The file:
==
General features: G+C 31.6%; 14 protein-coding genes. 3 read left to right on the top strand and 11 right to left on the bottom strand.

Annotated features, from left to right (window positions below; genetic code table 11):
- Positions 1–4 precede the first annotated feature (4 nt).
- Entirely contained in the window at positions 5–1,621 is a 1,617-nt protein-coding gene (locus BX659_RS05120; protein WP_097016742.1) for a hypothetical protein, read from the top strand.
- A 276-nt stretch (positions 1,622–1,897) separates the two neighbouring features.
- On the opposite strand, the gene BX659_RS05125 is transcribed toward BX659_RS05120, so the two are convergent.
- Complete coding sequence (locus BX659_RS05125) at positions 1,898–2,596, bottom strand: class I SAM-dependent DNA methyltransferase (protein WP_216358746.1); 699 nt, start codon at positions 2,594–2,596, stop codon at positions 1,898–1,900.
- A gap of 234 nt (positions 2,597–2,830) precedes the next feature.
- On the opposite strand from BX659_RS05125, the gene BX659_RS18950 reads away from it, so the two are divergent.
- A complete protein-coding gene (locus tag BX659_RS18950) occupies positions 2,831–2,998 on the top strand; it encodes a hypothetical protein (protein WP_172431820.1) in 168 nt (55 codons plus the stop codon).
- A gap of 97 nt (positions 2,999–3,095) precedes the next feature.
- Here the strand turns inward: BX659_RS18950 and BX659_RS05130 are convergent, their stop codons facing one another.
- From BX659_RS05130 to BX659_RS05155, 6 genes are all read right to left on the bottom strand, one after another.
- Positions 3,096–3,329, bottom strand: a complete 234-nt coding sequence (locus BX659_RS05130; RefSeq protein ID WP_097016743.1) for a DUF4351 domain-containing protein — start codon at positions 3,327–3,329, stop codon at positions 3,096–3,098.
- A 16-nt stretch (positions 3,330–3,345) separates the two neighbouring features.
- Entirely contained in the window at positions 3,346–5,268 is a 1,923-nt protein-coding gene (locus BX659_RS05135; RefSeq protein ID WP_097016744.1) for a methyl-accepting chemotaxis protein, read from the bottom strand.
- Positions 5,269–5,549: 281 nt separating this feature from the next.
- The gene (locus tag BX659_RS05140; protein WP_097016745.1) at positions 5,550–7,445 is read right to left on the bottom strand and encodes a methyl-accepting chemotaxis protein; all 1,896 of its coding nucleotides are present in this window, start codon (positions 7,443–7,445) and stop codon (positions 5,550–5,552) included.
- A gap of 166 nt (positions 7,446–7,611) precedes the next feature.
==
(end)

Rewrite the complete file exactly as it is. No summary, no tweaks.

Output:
General features: G+C 31.6%; 14 protein-coding genes. 3 read left to right on the top strand and 11 right to left on the bottom strand.

Annotated features, from left to right (window positions below; genetic code table 11):
- Positions 1–4 precede the first annotated feature (4 nt).
- Entirely contained in the window at positions 5–1,621 is a 1,617-nt protein-coding gene (locus BX659_RS05120; protein WP_097016742.1) for a hypothetical protein, read from the top strand.
- A 276-nt stretch (positions 1,622–1,897) separates the two neighbouring features.
- On the opposite strand, the gene BX659_RS05125 is transcribed toward BX659_RS05120, so the two are convergent.
- Complete coding sequence (locus BX659_RS05125) at positions 1,898–2,596, bottom strand: class I SAM-dependent DNA methyltransferase (protein WP_216358746.1); 699 nt, start codon at positions 2,594–2,596, stop codon at positions 1,898–1,900.
- A gap of 234 nt (positions 2,597–2,830) precedes the next feature.
- On the opposite strand from BX659_RS05125, the gene BX659_RS18950 reads away from it, so the two are divergent.
- A complete protein-coding gene (locus tag BX659_RS18950) occupies positions 2,831–2,998 on the top strand; it encodes a hypothetical protein (protein WP_172431820.1) in 168 nt (55 codons plus the stop codon).
- A gap of 97 nt (positions 2,999–3,095) precedes the next feature.
- Here the strand turns inward: BX659_RS18950 and BX659_RS05130 are convergent, their stop codons facing one another.
- From BX659_RS05130 to BX659_RS05155, 6 genes are all read right to left on the bottom strand, one after another.
- Positions 3,096–3,329, bottom strand: a complete 234-nt coding sequence (locus BX659_RS05130; RefSeq protein ID WP_097016743.1) for a DUF4351 domain-containing protein — start codon at positions 3,327–3,329, stop codon at positions 3,096–3,098.
- A 16-nt stretch (positions 3,330–3,345) separates the two neighbouring features.
- Entirely contained in the window at positions 3,346–5,268 is a 1,923-nt protein-coding gene (locus BX659_RS05135; RefSeq protein ID WP_097016744.1) for a methyl-accepting chemotaxis protein, read from the bottom strand.
- Positions 5,269–5,549: 281 nt separating this feature from the next.
- The gene (locus tag BX659_RS05140; protein WP_097016745.1) at positions 5,550–7,445 is read right to left on the bottom strand and encodes a methyl-accepting chemotaxis protein; all 1,896 of its coding nucleotides are present in this window, start codon (positions 7,443–7,445) and stop codon (positions 5,550–5,552) included.
- A gap of 166 nt (positions 7,446–7,611) precedes the next feature.